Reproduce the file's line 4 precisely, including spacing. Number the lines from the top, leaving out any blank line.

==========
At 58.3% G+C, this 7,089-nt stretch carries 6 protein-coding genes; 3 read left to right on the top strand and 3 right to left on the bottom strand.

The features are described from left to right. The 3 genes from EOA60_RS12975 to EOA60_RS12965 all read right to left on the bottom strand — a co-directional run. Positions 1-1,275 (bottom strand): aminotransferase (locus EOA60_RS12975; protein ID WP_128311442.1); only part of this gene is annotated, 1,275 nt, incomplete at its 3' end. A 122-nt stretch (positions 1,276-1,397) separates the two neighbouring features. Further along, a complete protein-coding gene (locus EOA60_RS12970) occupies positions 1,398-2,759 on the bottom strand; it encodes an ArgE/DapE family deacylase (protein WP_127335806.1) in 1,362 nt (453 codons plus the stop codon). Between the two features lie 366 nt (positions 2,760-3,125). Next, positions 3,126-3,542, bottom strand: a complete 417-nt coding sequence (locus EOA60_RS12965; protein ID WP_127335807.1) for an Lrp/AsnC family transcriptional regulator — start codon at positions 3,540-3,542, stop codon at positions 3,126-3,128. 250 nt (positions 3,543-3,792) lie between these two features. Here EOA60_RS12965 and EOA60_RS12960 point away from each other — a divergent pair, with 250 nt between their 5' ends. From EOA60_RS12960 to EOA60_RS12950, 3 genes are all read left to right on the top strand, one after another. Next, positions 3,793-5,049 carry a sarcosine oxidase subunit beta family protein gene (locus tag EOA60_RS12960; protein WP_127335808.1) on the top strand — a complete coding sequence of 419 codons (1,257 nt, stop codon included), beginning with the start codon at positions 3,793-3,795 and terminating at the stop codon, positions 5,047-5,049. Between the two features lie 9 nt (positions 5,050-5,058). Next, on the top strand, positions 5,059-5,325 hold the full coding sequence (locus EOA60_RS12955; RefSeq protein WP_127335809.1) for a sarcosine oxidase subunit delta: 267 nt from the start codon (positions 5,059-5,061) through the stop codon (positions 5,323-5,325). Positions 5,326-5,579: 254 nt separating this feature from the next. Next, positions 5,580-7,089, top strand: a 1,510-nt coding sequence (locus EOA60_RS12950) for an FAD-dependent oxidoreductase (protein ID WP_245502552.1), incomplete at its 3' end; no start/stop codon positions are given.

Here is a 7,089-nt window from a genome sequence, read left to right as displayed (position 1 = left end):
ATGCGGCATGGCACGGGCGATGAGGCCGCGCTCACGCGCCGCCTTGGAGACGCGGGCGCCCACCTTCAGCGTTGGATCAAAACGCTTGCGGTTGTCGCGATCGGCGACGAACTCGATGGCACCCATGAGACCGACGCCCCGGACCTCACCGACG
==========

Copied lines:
ATGCGGCATGGCACGGGCGATGAGGCCGCGCTCACGCGCCGCCTTGGAGACGCGGGCGCCCACCTTCAGCGTTGGATCAAAACGCTTGCGGTTGTCGCGATCGGCGACGAACTCGATGGCACCCATGAGACCGACGCCCCGGACCTCACCGACG